Well being planning for a post-cancer future

My husband was supposed to retire last year. After he was 65, he looked forward to leaving the company to which he had dedicated 40 years of his life. But as the time drew near, he changed his mind. Since I was not yet 65 years old and the last medical bills that we had due to various tests in connection with my cancer diagnosis had been incurred, he thought it advisable to work a little longer. We had to make sure I had health insurance.

Cancer is expensive and even after the first phase of treatment there are always annual check-ups, tests and sometimes medication. The rising bills can take years to settle, and without health insurance, those on steady incomes can find themselves in quite a crisis.

I was insured with his benefits and would have health insurance until he retired. Although he hadn’t spoken to Human Resources yet, we learned from others that there might be an option to continue coverage under the Consolidated Omnibus Budget Reconciliation Act (COBRA) for a period of 18 months after his retirement, but we would also heard that these payments were quite high.

So how do seniors who live on a steady income pay for additional cancer treatment? When I started thinking about this question, I felt pretty scared. Could we accept the recommendations of my doctors for future scans and tests without the protective shield of the usual quality provider services or would we be forced to choose according to our financial possibilities?

My husband and I were blessed to have 401K and were grateful that they had adjusted our posts over the years. Knowing that a cushion was available in retirement helped, but those funds would also add to our Medicare income to cover not only health care but living expenses as well. We had always lived humbly and thought we could probably make ends meet, but we weren’t entirely sure, so we decided to speak to our financial advisor.

The first thing the financial advisor suggested was that we make a list of all of our monthly expenses compared to our monthly income. That, he said, would give us a good picture of where we are financially. But his proposal was not an easy one. How could we plan for unexpected medical expenses like annual PET scans, biannual blood tests, and the possibility of unplanned complications that might require surgery?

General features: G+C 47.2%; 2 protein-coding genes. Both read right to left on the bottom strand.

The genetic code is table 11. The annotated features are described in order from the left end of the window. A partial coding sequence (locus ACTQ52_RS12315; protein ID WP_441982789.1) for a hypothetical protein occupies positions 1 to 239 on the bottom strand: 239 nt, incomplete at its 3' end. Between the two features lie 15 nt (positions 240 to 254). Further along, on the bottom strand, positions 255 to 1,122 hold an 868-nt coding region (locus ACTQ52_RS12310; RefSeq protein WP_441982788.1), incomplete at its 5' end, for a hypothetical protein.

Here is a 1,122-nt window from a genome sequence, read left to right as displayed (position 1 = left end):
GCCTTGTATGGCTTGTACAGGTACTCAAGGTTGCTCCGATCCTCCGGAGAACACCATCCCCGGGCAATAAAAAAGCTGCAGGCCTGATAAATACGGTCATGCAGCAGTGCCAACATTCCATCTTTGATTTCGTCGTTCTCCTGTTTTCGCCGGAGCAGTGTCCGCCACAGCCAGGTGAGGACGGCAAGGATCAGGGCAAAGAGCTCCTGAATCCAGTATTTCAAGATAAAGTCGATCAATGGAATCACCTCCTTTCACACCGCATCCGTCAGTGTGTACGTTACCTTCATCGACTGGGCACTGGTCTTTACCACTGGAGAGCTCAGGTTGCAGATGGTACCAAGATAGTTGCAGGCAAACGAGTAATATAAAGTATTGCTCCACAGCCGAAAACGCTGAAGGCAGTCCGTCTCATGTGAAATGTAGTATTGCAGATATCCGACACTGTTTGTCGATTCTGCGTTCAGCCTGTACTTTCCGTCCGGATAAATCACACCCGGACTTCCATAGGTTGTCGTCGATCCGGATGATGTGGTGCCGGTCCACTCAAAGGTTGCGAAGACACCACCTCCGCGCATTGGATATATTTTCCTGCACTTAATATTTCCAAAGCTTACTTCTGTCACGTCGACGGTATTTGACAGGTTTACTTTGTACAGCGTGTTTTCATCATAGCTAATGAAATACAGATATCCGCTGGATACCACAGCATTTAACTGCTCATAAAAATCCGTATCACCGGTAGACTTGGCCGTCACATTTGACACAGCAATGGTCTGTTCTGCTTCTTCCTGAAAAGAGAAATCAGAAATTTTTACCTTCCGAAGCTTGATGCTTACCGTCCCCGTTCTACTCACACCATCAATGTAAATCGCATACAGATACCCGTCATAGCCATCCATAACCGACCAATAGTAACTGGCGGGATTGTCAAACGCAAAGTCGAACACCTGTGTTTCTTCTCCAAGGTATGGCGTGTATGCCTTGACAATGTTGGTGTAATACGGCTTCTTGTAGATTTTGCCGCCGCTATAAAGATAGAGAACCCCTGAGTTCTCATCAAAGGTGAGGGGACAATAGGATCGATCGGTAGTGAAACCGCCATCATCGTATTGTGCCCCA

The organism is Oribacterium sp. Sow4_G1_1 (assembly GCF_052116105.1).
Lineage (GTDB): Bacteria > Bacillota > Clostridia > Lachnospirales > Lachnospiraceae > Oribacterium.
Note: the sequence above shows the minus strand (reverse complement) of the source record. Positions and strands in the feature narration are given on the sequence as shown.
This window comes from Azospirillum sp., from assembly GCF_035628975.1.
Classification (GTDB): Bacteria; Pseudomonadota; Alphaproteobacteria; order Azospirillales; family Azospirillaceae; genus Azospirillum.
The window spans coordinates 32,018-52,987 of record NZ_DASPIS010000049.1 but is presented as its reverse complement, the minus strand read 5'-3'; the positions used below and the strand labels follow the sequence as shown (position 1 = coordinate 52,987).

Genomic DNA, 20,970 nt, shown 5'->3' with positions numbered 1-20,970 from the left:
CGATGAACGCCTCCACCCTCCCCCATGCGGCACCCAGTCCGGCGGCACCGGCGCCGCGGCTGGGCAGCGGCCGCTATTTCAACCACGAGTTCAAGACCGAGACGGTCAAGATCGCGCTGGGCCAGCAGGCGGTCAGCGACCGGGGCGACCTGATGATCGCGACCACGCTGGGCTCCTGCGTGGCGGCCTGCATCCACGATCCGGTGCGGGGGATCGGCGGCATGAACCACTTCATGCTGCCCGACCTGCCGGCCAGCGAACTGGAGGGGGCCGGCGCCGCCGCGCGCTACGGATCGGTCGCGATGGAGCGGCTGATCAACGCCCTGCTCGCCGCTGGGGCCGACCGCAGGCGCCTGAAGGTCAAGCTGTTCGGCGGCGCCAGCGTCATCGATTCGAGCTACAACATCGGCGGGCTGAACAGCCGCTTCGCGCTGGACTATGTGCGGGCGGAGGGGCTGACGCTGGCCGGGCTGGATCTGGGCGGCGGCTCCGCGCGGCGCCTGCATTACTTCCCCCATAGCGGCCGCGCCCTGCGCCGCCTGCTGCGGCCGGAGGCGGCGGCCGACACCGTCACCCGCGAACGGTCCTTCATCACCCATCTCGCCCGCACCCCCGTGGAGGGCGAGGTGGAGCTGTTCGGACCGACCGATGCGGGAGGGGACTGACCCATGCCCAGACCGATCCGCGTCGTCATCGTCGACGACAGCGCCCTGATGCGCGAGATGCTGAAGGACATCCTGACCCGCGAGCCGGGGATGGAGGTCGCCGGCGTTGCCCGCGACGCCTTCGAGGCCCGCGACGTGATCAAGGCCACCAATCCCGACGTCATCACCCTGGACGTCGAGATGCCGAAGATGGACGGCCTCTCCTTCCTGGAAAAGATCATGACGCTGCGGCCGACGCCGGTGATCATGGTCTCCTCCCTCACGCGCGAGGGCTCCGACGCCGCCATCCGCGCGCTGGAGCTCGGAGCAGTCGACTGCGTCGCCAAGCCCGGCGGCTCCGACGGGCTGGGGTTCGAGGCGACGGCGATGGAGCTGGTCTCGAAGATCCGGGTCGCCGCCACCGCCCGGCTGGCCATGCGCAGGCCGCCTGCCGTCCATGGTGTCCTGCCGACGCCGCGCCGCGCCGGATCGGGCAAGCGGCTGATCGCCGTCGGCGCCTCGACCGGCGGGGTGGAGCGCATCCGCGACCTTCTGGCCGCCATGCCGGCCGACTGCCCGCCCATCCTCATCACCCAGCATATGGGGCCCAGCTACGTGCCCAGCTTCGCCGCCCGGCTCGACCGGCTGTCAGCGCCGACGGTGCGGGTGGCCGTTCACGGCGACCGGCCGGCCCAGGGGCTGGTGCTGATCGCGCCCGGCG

We did our best to set up a monthly budget and came up with a few points that we could eliminate to ease our financial burden. But another area of ​​concern emerged – how could we know in due course whether or not the oncologist would accept the Medicare mandate, and what would we do if he didn’t?

We had a small savings account, but it only lasted a few months of our mortgage payments. Any major uncovered medical expense would quickly wipe that out.

The counselor reminded me that I could enroll with Medicare three months before my 65th birthday, but I would need to get Medicare Insurance (Part D) to cover all prescription drugs and I would need to get Medicare Supplemental Insurance (Medigap) to cover healthcare costs that Medicare Parts A and B did not cover.

Had we known I was being diagnosed with cancer, we would have planned accordingly. But since no one can ever predict a catastrophic disease, the point has been debatable.

From now on we’re saving every penny we can and I’m doing everything I can to stay as healthy as possible. We don’t know what the future holds for both of us in terms of health, but that’s the best we can do.

For those who have not yet experienced a catastrophic illness like cancer, understanding ongoing medical bills related to a long-term illness can be difficult. Cancer, whether active or inactive, requires constant observation and care. Together, these expenses can grow rapidly and place a financial burden on a person.

Some hospitals and medical institutions give insured persons a discount. Some doctors offer a sliding fee for those on a fixed income such as Medicare or Medicaid. There are some less expensive generic prescriptions out there that will help people on limited incomes, but not always.

The best advice I can give as a cancer survivor and a fixed income senior is:

  • Make a budget. Take into account all income and all expenses.
  • Take a good look at your health insurance. Read the fine print. If you have any questions, call the insurance company and ask for clarification.
  • If you or your spouse are about to retire, speak to HR about the possibility of continued insurance and its costs.
  • Be prepared to add Medicare coverage. While it can provide significant help, it doesn’t cover everything and definitely doesn’t cover long-term care. Medicaid may cover some or all of the costs of long-term care, depending on a person’s income level.
  • Start saving now!

It would be nice if quality health care was free for everyone, but unfortunately it isn’t.

Seniors, especially those with cancer, face additional challenges such as uncovered medical costs and may have to forego necessary treatments without proper planning.

One of the best ways to combat these problems is to be open and honest with your doctor. If you don’t have health insurance coverage, don’t be ashamed to admit it. Often there are other options. Some institutions even offer grace grants, paid by wealthy benefactors, to help the less fortunate. Remember the old adage, “It never hurts to ask”. And then, if you are lucky enough to get help: “Don’t look a gift horse in the mouth.”

Planning to survive the future after cancer is vital and requires quite a bit of work, but it can be done. In the famous words of Benjamin Franklin, “If you fail to prepare, you are preparing to fail.”

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